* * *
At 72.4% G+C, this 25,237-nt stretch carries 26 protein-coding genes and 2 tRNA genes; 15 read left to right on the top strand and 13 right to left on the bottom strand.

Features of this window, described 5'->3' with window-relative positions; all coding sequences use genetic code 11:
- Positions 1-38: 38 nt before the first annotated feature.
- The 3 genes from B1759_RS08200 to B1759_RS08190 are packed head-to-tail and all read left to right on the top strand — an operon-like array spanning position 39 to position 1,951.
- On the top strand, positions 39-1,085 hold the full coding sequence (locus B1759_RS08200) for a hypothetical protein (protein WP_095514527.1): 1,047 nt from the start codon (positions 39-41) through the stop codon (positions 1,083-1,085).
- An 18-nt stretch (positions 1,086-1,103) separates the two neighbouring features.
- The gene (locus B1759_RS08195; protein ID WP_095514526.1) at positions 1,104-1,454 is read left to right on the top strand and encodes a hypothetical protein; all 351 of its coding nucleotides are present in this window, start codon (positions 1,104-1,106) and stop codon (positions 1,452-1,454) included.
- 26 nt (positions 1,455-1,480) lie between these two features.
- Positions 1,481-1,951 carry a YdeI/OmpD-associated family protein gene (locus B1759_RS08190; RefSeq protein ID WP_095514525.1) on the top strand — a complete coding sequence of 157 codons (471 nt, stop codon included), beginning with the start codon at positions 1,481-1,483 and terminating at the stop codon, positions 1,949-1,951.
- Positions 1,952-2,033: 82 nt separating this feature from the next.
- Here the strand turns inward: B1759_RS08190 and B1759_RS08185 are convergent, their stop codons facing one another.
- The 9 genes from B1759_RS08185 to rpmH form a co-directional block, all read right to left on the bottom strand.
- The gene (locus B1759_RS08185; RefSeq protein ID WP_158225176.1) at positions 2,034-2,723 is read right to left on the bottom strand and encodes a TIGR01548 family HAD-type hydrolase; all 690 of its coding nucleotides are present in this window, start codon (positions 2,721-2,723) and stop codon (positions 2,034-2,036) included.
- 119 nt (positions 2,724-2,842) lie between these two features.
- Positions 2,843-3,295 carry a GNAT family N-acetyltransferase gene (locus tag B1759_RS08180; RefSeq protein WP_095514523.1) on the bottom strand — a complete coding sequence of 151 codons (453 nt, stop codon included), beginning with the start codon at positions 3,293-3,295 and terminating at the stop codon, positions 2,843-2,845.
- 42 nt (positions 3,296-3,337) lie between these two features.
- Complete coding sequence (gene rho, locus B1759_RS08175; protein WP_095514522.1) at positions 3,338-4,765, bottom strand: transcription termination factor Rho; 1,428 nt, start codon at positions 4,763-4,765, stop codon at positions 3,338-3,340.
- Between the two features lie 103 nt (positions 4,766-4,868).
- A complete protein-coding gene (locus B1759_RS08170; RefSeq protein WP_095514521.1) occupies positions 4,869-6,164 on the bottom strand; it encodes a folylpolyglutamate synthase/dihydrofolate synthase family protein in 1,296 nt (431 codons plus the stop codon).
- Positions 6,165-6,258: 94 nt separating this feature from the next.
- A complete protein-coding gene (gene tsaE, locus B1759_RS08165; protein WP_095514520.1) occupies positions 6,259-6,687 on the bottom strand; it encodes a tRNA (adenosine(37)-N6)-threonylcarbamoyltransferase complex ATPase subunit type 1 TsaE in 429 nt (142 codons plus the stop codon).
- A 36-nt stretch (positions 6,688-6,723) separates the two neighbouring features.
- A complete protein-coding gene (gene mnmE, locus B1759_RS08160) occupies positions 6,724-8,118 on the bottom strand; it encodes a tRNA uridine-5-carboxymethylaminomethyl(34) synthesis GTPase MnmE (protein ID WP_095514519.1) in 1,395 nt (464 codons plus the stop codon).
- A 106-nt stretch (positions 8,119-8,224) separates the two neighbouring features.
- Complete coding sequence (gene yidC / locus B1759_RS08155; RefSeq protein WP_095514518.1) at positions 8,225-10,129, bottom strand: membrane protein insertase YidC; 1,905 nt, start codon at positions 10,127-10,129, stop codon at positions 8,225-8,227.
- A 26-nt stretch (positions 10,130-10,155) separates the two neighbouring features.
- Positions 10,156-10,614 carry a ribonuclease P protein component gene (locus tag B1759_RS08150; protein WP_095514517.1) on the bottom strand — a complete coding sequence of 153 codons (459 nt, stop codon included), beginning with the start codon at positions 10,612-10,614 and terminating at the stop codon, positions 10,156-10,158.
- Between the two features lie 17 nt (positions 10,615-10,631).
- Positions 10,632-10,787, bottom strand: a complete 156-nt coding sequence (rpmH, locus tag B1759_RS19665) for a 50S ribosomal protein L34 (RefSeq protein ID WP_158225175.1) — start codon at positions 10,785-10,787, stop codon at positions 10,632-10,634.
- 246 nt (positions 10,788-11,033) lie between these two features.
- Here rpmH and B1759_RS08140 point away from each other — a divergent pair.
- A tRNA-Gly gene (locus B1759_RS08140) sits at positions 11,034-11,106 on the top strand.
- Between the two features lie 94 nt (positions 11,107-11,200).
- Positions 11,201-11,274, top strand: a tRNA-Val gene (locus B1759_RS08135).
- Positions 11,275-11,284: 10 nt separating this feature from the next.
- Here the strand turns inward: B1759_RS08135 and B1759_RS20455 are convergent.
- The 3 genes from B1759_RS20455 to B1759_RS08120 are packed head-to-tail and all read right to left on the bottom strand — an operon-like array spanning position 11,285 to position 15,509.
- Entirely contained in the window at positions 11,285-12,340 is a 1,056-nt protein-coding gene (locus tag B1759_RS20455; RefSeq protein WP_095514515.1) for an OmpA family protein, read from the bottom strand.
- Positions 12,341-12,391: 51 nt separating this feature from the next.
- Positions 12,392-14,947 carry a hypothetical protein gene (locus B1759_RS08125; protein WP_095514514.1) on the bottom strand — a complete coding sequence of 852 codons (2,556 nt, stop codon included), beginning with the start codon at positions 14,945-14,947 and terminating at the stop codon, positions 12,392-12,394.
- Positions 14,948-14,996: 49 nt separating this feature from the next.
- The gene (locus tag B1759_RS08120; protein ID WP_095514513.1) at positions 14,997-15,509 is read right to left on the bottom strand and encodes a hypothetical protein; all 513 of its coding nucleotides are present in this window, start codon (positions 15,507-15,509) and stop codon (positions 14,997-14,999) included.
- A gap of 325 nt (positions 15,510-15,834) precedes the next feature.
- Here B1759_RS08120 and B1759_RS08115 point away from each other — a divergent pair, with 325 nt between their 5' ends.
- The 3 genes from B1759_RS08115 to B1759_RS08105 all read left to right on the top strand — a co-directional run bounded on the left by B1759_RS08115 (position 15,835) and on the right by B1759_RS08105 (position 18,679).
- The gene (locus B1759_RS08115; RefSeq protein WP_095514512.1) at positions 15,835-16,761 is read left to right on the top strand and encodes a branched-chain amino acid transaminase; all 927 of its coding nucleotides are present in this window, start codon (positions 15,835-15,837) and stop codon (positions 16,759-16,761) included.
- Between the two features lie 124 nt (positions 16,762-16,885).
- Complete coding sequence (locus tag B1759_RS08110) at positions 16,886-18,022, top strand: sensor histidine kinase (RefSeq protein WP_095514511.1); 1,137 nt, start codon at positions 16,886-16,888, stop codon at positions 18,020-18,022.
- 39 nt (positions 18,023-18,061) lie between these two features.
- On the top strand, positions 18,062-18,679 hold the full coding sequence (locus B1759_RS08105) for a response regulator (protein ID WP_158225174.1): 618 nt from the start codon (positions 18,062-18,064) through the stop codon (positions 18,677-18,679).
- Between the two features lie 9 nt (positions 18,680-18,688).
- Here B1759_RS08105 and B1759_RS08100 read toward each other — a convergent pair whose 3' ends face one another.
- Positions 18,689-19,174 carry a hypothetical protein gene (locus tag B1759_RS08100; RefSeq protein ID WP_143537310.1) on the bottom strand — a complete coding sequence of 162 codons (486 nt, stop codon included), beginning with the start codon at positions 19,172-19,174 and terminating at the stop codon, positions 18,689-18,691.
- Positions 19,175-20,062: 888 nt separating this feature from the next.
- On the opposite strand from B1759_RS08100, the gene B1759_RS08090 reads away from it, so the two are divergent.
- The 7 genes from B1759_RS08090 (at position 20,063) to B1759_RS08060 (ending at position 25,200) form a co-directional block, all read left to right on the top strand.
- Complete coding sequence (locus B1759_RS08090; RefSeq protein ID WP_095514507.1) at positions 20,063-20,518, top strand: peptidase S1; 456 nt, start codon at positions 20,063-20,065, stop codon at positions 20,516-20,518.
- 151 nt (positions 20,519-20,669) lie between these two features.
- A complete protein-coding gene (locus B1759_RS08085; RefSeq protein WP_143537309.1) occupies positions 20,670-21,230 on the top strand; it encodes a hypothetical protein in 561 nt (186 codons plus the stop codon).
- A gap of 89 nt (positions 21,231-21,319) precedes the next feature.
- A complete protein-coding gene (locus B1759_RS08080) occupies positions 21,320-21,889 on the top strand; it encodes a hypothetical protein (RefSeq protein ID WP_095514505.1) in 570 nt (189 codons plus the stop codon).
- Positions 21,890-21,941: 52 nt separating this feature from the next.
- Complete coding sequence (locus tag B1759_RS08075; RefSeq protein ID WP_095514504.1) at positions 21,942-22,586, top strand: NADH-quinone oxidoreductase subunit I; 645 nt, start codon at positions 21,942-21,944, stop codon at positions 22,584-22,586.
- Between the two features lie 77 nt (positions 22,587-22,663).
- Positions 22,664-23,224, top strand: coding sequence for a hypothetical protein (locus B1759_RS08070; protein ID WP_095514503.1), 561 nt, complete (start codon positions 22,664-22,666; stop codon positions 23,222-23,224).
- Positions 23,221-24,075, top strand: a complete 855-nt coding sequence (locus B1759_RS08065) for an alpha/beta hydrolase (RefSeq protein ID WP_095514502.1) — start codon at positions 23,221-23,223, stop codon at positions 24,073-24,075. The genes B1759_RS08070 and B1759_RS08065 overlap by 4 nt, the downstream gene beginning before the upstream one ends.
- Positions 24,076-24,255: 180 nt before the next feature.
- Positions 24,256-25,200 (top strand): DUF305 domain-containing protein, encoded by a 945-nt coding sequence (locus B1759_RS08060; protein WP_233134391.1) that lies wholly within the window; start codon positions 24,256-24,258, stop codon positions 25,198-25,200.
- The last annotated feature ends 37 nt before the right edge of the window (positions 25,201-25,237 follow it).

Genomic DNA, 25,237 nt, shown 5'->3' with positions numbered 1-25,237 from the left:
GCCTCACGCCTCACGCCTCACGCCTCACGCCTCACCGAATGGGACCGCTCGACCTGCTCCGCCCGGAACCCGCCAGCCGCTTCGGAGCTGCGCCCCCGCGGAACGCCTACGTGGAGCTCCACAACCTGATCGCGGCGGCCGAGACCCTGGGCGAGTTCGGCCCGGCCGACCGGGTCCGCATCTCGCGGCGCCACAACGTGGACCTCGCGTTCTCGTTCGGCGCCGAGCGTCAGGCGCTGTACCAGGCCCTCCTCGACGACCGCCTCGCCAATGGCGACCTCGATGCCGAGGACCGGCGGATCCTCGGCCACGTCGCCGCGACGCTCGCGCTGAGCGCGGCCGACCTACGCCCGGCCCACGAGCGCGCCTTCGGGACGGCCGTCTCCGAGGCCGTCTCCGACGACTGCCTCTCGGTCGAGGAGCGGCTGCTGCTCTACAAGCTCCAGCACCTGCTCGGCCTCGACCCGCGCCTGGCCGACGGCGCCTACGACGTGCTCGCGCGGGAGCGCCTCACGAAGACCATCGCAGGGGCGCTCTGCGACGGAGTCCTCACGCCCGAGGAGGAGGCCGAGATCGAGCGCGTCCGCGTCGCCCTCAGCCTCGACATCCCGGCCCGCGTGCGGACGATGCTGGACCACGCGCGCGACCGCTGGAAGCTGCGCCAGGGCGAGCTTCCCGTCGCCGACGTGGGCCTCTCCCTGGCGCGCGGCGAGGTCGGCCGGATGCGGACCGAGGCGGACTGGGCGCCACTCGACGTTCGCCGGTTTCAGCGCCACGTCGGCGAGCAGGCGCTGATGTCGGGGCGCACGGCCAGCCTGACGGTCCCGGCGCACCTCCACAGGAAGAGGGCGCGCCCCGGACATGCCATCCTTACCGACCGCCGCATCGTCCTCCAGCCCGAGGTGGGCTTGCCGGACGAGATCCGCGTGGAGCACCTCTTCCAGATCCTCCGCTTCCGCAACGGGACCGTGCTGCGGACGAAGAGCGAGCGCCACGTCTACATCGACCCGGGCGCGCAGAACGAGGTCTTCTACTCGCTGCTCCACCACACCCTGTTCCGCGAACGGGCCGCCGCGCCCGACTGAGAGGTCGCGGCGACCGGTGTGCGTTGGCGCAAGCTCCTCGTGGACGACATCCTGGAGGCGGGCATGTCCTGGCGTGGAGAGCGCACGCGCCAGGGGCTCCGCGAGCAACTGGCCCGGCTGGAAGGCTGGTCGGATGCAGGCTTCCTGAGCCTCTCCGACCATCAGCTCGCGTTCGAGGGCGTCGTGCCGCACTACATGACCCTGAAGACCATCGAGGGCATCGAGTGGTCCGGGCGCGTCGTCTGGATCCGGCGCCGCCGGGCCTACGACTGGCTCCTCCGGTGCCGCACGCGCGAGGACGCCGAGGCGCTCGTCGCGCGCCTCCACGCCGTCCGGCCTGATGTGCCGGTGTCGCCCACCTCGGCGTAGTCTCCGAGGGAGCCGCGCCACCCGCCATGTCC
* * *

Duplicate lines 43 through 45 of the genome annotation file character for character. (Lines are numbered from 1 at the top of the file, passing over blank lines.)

- A gap of 325 nt (positions 15,510-15,834) precedes the next feature.
- Here B1759_RS08120 and B1759_RS08115 point away from each other — a divergent pair, with 325 nt between their 5' ends.
- The 3 genes from B1759_RS08115 to B1759_RS08105 all read left to right on the top strand — a co-directional run bounded on the left by B1759_RS08115 (position 15,835) and on the right by B1759_RS08105 (position 18,679).